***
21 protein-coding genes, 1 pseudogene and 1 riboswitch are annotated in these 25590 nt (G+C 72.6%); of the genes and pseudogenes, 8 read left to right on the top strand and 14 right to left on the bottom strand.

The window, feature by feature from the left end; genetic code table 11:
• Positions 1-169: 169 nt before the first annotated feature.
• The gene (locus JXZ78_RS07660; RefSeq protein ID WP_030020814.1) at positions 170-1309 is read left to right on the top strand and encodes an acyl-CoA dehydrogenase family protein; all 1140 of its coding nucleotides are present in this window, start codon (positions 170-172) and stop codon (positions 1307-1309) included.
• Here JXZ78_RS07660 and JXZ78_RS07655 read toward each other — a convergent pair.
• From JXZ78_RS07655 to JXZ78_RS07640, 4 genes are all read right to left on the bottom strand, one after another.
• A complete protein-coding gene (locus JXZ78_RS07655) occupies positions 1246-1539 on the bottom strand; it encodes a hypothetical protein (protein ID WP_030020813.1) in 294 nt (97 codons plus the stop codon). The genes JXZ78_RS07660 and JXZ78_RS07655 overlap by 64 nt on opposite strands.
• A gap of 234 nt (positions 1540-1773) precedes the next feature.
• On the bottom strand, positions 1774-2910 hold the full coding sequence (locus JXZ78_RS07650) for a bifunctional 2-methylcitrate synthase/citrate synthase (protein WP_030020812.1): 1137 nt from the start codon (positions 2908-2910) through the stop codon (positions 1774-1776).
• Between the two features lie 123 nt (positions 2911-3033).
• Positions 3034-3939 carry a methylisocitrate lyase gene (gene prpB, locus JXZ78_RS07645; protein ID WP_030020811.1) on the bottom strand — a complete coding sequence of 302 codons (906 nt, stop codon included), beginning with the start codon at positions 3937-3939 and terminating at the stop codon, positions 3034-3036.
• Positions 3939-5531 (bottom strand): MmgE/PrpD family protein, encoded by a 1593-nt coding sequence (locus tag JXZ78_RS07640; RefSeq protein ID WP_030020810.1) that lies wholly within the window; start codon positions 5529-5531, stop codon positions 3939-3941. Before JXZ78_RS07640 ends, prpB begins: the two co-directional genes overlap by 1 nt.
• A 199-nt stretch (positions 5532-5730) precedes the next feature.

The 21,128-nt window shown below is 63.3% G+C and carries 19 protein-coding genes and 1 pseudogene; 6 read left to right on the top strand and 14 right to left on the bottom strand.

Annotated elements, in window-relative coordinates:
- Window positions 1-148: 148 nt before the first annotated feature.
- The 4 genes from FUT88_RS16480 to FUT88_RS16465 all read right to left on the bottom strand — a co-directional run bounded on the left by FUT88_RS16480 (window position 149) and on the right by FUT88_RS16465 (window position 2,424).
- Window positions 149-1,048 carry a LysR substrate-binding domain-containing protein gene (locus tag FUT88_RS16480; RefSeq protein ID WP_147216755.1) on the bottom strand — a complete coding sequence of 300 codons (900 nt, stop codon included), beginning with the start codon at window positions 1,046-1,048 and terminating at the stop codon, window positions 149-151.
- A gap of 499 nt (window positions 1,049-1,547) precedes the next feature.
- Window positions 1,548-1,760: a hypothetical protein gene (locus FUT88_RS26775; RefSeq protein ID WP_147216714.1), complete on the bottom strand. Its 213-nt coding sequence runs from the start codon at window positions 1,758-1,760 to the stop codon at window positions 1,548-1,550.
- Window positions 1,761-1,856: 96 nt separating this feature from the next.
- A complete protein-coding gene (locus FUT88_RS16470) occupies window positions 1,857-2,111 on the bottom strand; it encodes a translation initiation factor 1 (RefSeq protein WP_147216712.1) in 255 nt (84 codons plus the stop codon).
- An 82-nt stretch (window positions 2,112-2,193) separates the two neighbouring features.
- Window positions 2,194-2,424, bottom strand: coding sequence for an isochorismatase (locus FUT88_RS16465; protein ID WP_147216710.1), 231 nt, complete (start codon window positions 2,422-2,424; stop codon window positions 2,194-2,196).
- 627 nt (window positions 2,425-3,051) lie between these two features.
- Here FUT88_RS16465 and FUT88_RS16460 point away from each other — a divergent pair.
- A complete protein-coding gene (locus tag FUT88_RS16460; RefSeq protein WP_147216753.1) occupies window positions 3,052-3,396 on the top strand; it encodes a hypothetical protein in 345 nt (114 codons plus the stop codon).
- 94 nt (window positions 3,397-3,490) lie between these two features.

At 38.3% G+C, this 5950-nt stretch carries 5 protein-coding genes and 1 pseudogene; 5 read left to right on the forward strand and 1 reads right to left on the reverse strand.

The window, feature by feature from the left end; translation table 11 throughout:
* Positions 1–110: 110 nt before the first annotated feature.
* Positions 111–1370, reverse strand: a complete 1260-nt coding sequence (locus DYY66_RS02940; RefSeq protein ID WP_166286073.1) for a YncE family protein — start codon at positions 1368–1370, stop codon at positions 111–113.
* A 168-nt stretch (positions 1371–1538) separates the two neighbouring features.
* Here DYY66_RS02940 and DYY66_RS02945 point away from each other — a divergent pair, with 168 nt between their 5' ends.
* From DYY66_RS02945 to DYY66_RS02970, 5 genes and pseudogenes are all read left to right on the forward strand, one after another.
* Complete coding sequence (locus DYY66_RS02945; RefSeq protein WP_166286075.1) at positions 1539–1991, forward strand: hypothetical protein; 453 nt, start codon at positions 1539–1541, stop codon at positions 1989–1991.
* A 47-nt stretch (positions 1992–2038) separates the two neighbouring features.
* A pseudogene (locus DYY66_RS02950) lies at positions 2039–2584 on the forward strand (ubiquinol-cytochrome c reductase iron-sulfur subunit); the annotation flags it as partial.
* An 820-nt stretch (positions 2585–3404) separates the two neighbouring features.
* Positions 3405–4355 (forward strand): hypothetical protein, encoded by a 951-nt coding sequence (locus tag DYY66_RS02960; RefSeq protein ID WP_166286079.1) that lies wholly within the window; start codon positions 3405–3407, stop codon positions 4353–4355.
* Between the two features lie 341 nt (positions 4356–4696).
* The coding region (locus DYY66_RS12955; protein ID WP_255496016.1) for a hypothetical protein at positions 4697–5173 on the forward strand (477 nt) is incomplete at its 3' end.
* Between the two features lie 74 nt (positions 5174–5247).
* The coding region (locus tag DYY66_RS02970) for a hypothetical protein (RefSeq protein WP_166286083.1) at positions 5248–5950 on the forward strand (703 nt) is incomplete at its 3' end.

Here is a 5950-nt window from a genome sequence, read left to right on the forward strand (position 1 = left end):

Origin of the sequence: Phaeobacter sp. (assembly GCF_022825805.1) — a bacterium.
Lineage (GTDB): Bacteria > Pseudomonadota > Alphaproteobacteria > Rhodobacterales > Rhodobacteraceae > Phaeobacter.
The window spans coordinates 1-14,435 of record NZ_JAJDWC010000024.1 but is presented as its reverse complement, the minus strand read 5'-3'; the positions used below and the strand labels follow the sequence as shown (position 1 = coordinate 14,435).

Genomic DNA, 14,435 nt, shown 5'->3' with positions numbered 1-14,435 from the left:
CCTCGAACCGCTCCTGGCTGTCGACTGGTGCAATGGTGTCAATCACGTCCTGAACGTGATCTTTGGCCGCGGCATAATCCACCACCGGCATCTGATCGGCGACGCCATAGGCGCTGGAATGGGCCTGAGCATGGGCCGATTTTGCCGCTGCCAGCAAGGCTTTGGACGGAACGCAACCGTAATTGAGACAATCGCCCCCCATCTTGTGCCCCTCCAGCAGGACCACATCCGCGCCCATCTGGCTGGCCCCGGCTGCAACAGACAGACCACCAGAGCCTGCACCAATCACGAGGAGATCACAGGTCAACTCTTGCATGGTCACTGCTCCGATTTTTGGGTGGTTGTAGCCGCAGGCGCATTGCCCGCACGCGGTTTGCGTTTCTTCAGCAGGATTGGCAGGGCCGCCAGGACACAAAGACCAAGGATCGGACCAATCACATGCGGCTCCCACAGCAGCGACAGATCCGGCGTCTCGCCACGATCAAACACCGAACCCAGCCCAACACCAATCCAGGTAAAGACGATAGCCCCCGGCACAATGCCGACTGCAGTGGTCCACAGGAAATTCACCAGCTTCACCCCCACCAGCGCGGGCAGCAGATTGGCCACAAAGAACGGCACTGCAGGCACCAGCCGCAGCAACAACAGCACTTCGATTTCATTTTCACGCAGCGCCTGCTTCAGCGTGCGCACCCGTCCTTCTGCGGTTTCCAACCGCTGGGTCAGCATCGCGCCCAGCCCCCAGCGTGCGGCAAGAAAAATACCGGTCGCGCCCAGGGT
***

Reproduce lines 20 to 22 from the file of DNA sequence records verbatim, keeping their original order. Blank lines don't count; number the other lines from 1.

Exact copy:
- Window positions 1,548-1,760: a hypothetical protein gene (locus FUT88_RS26775; RefSeq protein ID WP_147216714.1), complete on the bottom strand. Its 213-nt coding sequence runs from the start codon at window positions 1,758-1,760 to the stop codon at window positions 1,548-1,550.
- Window positions 1,761-1,856: 96 nt separating this feature from the next.
- A complete protein-coding gene (locus FUT88_RS16470) occupies window positions 1,857-2,111 on the bottom strand; it encodes a translation initiation factor 1 (RefSeq protein WP_147216712.1) in 255 nt (84 codons plus the stop codon).